Paul seems to have been a somewhat inflexible person who was unforgiving of others who were not as committed to his mission as he was.  We know this from his refusal to take Mark with him on the second missionary journey.  (Acts 15)  This was because Mark started off with he and Barnabas on the first journey and then left them and went back home. (Acts 13)  It ended up that Barnabas took Mark on a second journey of his own, and Paul teamed up with Silas and they went on Paul’s second missionary journey.  Later on, we find that Paul has come to appreciate Mark because he says in a letter that Mark has been of help to him. (2Timothy 4:11).  Paul has come to see that sometimes people can change and become committed whole heartedly.

Another thing we know about Paul is that he was bold.  He walked into Athens and informed them all that he had seen a monument to the “unknown God” and he would make that God known to them.  (Acts 17:16-34). 

 Paul also didn’t go about flaunting his background unless he needed to do so.  He didn’t announce that he was a Roman citizen unless he needed to do so, even though announcing it would have opened doors all over the cities he was being a missionary in.  I can only believe that this was so people did not listen to him out of duress or obligation, simply because of his Roman citizenship.  After all, there was a Roman law that said if a Roman soldier asked you to carry his stuff you had to carry it for up to a mile outside of the city before you were free to give it back to him and go about your business.  Can you imagine how hard it would have been for him to actually, genuinely, share the gospel with a group of people who were in fear of him as a Roman citizen?  How would he have been able to tell if they were actually being converted?  Would they have had the nerve to ask him questions at all or engage him in conversation?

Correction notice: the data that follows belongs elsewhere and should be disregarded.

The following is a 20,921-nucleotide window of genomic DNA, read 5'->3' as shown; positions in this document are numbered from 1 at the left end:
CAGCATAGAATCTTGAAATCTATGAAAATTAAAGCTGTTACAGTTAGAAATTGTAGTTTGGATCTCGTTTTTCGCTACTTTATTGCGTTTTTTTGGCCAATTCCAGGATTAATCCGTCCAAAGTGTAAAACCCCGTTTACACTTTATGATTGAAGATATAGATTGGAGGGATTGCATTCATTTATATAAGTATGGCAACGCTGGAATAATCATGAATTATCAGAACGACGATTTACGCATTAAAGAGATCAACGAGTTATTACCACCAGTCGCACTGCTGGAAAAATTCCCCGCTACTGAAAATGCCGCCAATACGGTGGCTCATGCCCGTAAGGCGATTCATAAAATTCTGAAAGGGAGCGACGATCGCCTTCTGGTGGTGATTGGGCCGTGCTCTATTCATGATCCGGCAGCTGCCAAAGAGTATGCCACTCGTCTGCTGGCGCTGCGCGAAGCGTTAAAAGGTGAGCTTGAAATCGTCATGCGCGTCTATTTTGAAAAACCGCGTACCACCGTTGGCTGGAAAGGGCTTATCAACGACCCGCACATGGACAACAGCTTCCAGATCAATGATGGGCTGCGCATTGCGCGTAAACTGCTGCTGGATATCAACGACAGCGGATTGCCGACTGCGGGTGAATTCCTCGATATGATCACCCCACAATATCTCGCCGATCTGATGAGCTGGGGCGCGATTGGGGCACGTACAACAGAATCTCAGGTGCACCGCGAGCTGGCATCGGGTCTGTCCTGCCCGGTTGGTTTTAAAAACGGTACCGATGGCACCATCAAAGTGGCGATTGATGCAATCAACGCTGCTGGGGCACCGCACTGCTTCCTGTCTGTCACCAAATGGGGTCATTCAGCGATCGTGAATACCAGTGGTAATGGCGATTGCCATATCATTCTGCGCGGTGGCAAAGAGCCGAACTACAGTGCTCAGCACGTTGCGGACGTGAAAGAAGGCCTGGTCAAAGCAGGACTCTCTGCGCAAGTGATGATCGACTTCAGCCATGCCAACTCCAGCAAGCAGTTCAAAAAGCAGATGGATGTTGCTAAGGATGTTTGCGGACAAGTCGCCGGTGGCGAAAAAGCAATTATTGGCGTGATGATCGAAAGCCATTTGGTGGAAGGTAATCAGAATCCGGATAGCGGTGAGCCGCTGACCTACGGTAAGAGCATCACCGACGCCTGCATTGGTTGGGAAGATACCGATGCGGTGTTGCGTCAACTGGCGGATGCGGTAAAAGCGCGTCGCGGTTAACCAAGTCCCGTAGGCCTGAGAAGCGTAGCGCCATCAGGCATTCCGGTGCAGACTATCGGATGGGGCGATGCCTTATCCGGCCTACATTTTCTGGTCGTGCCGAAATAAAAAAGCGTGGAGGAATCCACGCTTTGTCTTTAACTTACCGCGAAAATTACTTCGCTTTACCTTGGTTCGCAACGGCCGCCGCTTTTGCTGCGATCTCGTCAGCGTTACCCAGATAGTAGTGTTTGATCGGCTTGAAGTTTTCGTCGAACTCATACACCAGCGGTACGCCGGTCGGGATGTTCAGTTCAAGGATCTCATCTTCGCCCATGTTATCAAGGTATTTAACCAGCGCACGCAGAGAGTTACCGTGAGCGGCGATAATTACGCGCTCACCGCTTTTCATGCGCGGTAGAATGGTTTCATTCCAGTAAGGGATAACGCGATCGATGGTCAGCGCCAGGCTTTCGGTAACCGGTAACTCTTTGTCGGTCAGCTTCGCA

We can learn a lot from this look at Paul’s development as an Apostle of God.  Ultimately, we find that Paul was humble and loving toward others, and concerned about their well-being and their walk with God. He acknowledged that people around him were praying for him and that he appreciated it, and he attempted to comfort them about his coming death. (Philippians 1:21) He wrote many many letters to the different churches he had set up so that he could continue to guide them even if he couldn’t be there in person.  Many of these letters he wrote while he was being imprisoned in Rome.  He was actually waiting to be judged and it is traditionally held that he was executed by Emperor Nero around 64 AD by beheading, though that is not written in the Bible.

Ultimately, Paul was a man of great faith who consistently looked for opportunities to serve God and to spread the gospel and uphold the faith of others, no matter what situation he found himself in.  We can really learn a lot from how Paul allowed the Spirit of God’s grace to lead him in life!